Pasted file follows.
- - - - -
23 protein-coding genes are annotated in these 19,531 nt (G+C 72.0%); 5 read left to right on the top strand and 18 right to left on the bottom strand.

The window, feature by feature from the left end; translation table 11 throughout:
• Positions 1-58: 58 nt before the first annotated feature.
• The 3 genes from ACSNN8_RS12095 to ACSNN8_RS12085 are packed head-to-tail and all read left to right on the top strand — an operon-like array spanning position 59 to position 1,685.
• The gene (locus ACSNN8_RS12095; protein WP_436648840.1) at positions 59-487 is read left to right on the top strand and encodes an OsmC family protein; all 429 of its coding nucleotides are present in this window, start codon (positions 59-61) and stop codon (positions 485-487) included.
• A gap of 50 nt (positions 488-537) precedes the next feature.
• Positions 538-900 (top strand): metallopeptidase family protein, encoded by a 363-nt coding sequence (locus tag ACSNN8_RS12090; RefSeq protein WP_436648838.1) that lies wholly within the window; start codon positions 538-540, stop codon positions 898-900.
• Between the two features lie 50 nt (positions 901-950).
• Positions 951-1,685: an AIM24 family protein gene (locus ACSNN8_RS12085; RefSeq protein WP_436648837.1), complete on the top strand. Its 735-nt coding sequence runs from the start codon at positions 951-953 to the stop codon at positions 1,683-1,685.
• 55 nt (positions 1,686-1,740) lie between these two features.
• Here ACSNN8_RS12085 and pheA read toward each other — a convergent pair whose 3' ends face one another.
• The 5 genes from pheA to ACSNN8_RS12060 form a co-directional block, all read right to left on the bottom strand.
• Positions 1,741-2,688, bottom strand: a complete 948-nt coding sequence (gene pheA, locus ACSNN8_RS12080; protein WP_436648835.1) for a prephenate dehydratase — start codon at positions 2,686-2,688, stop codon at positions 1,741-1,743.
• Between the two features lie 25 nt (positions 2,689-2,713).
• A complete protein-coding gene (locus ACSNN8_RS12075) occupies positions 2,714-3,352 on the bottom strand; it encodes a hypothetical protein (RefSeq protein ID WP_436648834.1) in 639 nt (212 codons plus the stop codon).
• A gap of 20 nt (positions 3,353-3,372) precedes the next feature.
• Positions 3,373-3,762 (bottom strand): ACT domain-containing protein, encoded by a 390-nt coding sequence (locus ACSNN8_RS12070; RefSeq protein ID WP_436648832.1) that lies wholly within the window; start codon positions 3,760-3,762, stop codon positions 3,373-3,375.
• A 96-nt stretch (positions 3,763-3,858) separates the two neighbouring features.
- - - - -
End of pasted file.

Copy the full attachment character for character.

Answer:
23 protein-coding genes are annotated in these 19,531 nt (G+C 72.0%); 5 read left to right on the top strand and 18 right to left on the bottom strand.

The window, feature by feature from the left end; translation table 11 throughout:
• Positions 1-58: 58 nt before the first annotated feature.
• The 3 genes from ACSNN8_RS12095 to ACSNN8_RS12085 are packed head-to-tail and all read left to right on the top strand — an operon-like array spanning position 59 to position 1,685.
• The gene (locus ACSNN8_RS12095; protein WP_436648840.1) at positions 59-487 is read left to right on the top strand and encodes an OsmC family protein; all 429 of its coding nucleotides are present in this window, start codon (positions 59-61) and stop codon (positions 485-487) included.
• A gap of 50 nt (positions 488-537) precedes the next feature.
• Positions 538-900 (top strand): metallopeptidase family protein, encoded by a 363-nt coding sequence (locus tag ACSNN8_RS12090; RefSeq protein WP_436648838.1) that lies wholly within the window; start codon positions 538-540, stop codon positions 898-900.
• Between the two features lie 50 nt (positions 901-950).
• Positions 951-1,685: an AIM24 family protein gene (locus ACSNN8_RS12085; RefSeq protein WP_436648837.1), complete on the top strand. Its 735-nt coding sequence runs from the start codon at positions 951-953 to the stop codon at positions 1,683-1,685.
• 55 nt (positions 1,686-1,740) lie between these two features.
• Here ACSNN8_RS12085 and pheA read toward each other — a convergent pair whose 3' ends face one another.
• The 5 genes from pheA to ACSNN8_RS12060 form a co-directional block, all read right to left on the bottom strand.
• Positions 1,741-2,688, bottom strand: a complete 948-nt coding sequence (gene pheA, locus ACSNN8_RS12080; protein WP_436648835.1) for a prephenate dehydratase — start codon at positions 2,686-2,688, stop codon at positions 1,741-1,743.
• Between the two features lie 25 nt (positions 2,689-2,713).
• A complete protein-coding gene (locus ACSNN8_RS12075) occupies positions 2,714-3,352 on the bottom strand; it encodes a hypothetical protein (RefSeq protein ID WP_436648834.1) in 639 nt (212 codons plus the stop codon).
• A gap of 20 nt (positions 3,353-3,372) precedes the next feature.
• Positions 3,373-3,762 (bottom strand): ACT domain-containing protein, encoded by a 390-nt coding sequence (locus ACSNN8_RS12070; RefSeq protein ID WP_436648832.1) that lies wholly within the window; start codon positions 3,760-3,762, stop codon positions 3,373-3,375.
• A 96-nt stretch (positions 3,763-3,858) separates the two neighbouring features.